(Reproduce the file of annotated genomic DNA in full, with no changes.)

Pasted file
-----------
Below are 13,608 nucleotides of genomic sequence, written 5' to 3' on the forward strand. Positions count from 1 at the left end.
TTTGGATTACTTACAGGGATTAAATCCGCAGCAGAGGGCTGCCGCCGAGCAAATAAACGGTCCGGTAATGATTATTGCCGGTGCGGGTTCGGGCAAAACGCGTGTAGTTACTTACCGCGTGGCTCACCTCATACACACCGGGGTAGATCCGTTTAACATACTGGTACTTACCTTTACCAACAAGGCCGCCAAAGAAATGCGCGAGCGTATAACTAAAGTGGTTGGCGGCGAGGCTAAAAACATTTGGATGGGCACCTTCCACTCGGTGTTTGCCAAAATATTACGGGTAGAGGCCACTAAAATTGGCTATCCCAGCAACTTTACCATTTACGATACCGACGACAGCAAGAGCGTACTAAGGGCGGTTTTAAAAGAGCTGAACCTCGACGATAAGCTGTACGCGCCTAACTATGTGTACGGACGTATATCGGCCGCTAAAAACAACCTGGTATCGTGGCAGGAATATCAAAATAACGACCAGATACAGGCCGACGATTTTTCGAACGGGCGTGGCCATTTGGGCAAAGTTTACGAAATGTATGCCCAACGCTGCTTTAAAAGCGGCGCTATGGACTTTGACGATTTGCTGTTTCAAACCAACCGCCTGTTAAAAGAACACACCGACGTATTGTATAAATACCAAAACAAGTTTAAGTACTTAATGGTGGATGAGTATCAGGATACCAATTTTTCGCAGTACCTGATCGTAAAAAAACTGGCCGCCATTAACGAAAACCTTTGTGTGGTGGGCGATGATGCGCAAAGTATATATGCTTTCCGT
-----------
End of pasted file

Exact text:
Below are 13,608 nucleotides of genomic sequence, written 5' to 3' on the forward strand. Positions count from 1 at the left end.
TTTGGATTACTTACAGGGATTAAATCCGCAGCAGAGGGCTGCCGCCGAGCAAATAAACGGTCCGGTAATGATTATTGCCGGTGCGGGTTCGGGCAAAACGCGTGTAGTTACTTACCGCGTGGCTCACCTCATACACACCGGGGTAGATCCGTTTAACATACTGGTACTTACCTTTACCAACAAGGCCGCCAAAGAAATGCGCGAGCGTATAACTAAAGTGGTTGGCGGCGAGGCTAAAAACATTTGGATGGGCACCTTCCACTCGGTGTTTGCCAAAATATTACGGGTAGAGGCCACTAAAATTGGCTATCCCAGCAACTTTACCATTTACGATACCGACGACAGCAAGAGCGTACTAAGGGCGGTTTTAAAAGAGCTGAACCTCGACGATAAGCTGTACGCGCCTAACTATGTGTACGGACGTATATCGGCCGCTAAAAACAACCTGGTATCGTGGCAGGAATATCAAAATAACGACCAGATACAGGCCGACGATTTTTCGAACGGGCGTGGCCATTTGGGCAAAGTTTACGAAATGTATGCCCAACGCTGCTTTAAAAGCGGCGCTATGGACTTTGACGATTTGCTGTTTCAAACCAACCGCCTGTTAAAAGAACACACCGACGTATTGTATAAATACCAAAACAAGTTTAAGTACTTAATGGTGGATGAGTATCAGGATACCAATTTTTCGCAGTACCTGATCGTAAAAAAACTGGCCGCCATTAACGAAAACCTTTGTGTGGTGGGCGATGATGCGCAAAGTATATATGCTTTCCGT